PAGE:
Most Valuable Cats— No. 2: Ibraheim Campbell

Our Most Valuable Wildcats feature continues with No. 2, Ibraheim Campbell.

In the fall of my freshman year, The Daily Northwestern asked me to contribute to its "Gameday" edition.

Obviously, things have changed. I no longer write for the Daily. The Daily is no longer home to the formidable student writer presence. And around then, Ibraheim Campbell was becoming the defensive star of NU football.

Weeks earlier, he picked off Denard Robinson twice. I spoke to Brian Peters, who threw in jokes about his humility and "lovey-dovey" nature. Really, it was hard to believe: Campbell is the intense presence they needed, and he's now one of the best players on the team.

Like an excellent starting pitcher in baseball, when Campbell is on, he's on. He alternates between "good" and "excellent," owning the ability to impact games. Back in 2011, he was on the brink of greatness. Last year, he just about got there.

The defensive dynamic last season was completely different. The linebackers made more tackles, taking it upon themselves to prevent runs from reaching the "second level." Campbell–who led the team with 100 tackles in 2011–had fewer opportunities. But you get the feeling that at times, his mere impact influences the secondary. He showed excellent rapport with Jared Carpenter, and the cornerbacks put forth a much stronger effort than in the year before.

Campbell turned the corner after leaving the Indiana game with an injury. He had 14 tackles and two pass breakups in the loss to Penn State, but his performance only intensified from there. He improved his pass defense throughout, which culminated in a masterful performance at Michigan State.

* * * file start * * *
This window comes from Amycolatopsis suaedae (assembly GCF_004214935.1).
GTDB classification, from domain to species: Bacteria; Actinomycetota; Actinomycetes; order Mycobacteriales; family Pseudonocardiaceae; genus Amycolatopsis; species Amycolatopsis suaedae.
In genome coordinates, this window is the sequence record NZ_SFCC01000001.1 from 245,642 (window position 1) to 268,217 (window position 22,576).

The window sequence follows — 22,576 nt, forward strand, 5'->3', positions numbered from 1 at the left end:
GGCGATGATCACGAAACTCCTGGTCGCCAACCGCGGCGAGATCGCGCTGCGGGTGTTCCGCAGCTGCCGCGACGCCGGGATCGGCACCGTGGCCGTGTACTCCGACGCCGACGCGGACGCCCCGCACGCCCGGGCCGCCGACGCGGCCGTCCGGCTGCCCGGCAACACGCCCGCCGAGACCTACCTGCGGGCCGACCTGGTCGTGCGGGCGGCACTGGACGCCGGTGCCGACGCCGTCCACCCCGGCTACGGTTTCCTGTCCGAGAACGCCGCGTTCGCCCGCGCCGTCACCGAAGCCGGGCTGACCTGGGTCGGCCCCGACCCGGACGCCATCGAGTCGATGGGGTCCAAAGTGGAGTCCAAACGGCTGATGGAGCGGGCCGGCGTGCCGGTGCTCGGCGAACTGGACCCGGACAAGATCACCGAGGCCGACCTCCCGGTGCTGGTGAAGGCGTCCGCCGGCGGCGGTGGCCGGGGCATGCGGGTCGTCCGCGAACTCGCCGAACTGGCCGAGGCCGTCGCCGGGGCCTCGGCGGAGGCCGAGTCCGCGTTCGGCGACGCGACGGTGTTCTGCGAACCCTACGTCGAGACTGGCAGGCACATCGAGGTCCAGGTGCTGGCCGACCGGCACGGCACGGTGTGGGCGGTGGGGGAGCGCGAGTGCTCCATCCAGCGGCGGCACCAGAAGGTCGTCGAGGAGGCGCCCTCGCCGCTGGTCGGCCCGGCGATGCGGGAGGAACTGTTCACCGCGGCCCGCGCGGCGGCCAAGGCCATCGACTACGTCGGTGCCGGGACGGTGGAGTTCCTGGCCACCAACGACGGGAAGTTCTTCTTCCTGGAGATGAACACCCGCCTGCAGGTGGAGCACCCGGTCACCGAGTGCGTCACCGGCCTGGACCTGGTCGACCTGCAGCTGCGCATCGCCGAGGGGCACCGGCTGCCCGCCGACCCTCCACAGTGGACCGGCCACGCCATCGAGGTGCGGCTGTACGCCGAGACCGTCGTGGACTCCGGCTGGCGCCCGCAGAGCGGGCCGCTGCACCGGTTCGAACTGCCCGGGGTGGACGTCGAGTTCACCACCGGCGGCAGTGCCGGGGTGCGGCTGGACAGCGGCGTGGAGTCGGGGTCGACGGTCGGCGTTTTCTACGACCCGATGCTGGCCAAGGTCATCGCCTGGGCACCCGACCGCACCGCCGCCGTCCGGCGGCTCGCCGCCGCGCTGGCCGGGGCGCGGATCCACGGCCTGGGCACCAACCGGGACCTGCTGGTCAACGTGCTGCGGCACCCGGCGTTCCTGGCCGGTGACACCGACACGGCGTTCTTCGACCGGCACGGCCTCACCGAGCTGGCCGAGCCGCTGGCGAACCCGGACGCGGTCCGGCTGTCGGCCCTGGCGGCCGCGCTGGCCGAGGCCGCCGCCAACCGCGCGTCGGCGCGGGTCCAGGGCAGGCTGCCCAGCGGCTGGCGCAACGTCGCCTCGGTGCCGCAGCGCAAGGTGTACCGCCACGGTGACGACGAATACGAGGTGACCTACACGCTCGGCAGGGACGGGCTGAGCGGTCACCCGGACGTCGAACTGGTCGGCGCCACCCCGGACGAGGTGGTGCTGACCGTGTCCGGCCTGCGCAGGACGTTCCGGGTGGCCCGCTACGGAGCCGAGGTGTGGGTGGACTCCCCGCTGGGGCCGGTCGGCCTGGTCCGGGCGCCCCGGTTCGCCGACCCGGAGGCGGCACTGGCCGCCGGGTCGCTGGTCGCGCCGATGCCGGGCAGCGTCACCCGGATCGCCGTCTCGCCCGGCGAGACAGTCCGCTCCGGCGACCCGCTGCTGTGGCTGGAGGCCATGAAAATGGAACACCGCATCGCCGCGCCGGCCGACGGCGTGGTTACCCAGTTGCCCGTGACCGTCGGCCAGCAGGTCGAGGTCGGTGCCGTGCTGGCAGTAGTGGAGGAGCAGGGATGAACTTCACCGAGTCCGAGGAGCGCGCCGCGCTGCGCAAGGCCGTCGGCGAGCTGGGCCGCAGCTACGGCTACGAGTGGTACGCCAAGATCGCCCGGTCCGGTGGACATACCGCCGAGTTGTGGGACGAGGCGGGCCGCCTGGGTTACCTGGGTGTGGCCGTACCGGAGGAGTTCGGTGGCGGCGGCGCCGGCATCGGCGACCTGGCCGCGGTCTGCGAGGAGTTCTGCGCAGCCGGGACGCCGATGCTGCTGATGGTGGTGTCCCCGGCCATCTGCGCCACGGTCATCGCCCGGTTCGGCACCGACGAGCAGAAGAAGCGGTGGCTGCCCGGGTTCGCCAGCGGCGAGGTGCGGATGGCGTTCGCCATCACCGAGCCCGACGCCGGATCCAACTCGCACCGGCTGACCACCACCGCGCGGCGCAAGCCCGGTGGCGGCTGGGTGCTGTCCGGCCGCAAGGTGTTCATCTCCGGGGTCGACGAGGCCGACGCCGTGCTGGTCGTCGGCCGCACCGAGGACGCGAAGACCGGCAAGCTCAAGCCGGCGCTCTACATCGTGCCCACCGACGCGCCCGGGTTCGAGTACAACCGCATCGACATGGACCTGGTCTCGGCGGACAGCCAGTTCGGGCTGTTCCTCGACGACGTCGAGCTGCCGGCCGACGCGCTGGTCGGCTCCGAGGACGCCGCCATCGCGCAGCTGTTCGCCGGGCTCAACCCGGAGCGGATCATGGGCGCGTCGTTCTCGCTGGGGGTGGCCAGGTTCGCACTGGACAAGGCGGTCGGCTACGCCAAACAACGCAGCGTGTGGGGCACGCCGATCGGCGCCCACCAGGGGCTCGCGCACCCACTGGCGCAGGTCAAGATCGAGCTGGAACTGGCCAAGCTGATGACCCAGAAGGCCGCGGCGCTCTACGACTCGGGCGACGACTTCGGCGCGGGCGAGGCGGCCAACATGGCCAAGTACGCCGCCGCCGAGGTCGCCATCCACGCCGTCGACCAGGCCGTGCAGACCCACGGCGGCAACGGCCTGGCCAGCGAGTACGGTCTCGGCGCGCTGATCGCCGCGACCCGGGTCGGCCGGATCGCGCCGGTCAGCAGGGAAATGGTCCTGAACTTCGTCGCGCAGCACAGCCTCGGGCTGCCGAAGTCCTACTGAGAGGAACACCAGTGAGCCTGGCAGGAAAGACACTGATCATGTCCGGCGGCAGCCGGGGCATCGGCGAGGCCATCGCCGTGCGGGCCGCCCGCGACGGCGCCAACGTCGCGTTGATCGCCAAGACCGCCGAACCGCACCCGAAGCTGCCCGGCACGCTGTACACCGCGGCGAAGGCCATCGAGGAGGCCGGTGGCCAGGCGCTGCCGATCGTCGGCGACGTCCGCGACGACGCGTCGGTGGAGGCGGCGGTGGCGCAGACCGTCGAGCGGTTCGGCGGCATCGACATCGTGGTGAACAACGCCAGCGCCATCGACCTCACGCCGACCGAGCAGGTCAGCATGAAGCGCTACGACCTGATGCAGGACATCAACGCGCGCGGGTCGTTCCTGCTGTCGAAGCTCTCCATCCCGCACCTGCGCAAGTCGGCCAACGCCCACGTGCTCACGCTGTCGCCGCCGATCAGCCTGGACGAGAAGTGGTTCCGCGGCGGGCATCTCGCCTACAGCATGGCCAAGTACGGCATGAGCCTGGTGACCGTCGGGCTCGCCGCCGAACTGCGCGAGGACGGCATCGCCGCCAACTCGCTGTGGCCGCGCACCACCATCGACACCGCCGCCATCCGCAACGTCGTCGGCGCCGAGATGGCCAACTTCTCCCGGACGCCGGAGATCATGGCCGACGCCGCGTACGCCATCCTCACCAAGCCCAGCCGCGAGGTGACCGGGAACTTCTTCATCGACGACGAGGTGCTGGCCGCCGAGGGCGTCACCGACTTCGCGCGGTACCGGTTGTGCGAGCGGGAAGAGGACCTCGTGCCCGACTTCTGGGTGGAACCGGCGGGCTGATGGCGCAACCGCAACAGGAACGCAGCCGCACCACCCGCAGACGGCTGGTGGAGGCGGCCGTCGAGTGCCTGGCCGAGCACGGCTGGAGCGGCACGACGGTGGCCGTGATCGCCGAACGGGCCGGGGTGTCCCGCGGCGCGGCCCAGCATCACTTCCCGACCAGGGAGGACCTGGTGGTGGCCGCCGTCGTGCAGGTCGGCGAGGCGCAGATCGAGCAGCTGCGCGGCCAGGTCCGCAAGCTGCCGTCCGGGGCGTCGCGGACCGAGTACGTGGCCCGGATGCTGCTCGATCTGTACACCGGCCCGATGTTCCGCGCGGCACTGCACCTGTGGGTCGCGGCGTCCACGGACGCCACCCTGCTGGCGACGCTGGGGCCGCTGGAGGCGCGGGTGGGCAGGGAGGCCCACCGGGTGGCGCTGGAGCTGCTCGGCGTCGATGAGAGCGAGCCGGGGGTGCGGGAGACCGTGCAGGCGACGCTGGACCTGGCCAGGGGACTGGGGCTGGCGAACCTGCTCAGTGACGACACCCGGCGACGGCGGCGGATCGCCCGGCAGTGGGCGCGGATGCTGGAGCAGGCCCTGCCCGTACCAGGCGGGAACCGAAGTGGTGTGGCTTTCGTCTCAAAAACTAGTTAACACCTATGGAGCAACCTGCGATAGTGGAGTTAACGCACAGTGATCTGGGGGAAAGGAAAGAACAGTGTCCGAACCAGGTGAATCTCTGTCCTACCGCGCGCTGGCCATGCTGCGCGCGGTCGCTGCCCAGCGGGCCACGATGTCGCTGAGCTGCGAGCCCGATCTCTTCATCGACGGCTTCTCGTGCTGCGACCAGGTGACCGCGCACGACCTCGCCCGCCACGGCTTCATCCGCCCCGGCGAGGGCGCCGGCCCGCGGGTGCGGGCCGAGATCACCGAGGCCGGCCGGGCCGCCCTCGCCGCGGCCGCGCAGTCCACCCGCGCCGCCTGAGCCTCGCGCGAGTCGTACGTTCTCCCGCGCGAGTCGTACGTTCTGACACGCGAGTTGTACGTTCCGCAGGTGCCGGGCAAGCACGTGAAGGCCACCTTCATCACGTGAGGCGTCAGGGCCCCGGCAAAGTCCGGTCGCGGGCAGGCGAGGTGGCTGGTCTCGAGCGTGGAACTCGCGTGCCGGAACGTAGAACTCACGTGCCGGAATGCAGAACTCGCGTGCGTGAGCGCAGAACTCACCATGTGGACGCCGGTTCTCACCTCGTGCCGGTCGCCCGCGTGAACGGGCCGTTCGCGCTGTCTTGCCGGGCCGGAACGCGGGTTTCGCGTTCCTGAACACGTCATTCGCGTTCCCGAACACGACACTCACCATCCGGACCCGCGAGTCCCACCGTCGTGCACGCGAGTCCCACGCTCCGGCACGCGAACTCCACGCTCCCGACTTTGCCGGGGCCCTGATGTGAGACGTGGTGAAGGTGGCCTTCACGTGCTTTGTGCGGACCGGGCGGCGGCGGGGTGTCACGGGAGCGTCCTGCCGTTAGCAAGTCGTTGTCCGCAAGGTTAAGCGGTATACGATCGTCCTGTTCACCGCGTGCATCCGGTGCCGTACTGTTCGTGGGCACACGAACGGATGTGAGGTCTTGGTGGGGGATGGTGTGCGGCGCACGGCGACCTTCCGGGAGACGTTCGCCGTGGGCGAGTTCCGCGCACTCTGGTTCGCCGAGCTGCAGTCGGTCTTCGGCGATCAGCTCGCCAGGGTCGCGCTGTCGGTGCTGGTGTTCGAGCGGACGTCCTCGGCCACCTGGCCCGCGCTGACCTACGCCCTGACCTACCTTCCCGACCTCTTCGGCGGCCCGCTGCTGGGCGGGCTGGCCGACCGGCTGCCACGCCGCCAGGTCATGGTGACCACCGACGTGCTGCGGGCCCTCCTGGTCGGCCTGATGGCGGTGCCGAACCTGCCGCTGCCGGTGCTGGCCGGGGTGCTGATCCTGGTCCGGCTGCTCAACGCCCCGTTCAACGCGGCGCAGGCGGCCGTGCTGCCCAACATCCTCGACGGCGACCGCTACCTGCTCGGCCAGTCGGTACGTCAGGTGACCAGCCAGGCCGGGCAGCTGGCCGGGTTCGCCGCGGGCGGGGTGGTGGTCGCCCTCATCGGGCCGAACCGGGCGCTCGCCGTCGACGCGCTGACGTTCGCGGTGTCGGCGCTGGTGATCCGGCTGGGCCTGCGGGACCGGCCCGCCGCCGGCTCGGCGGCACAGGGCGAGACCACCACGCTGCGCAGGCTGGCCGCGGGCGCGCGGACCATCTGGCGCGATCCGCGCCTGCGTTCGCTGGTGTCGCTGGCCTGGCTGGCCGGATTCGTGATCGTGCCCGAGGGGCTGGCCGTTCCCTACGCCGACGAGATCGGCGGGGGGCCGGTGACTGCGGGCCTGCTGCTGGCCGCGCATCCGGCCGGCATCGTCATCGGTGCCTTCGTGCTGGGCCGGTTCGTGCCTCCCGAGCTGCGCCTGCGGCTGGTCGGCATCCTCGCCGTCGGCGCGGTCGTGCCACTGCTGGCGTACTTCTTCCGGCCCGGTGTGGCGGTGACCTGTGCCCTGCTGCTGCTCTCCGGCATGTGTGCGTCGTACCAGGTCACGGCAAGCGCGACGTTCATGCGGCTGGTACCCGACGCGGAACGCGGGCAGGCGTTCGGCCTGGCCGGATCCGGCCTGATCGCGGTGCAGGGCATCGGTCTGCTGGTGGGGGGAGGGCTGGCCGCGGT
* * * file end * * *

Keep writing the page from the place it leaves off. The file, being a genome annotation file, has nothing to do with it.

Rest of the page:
In that must-win game, the safeties came to play. Jared Carpenter made several hustle plays in that breakout game. Campbell, meanwhile, earned Defensive Player of the Game honors for his 11-tackle effort with a forced fumble. He also forced the Andrew Maxwell pick-six.

I'd argue that Campbell appears ready for one of the most promising professional careers of any NU player. That might be too soon. This season, he enters to even higher expectations. If Traveon Henry lives up to his lofty billing, this could be one of the best safety tandems in the Big Ten. With improved play from Daniel Jones and continued consistency from Nick VanHoose, this might have the makings of an impressive secondary. Who expected this two years ago?

After being named an All-Big Ten honorable mention last season, you have to believe Campbell will crack the real rosters. Sometimes, you just have to watch the games and see who steps up: Almost always, Campbell leaves a major impact. Not only is Campbell one of the team's leaders. He's that good, and he's poised for even better.

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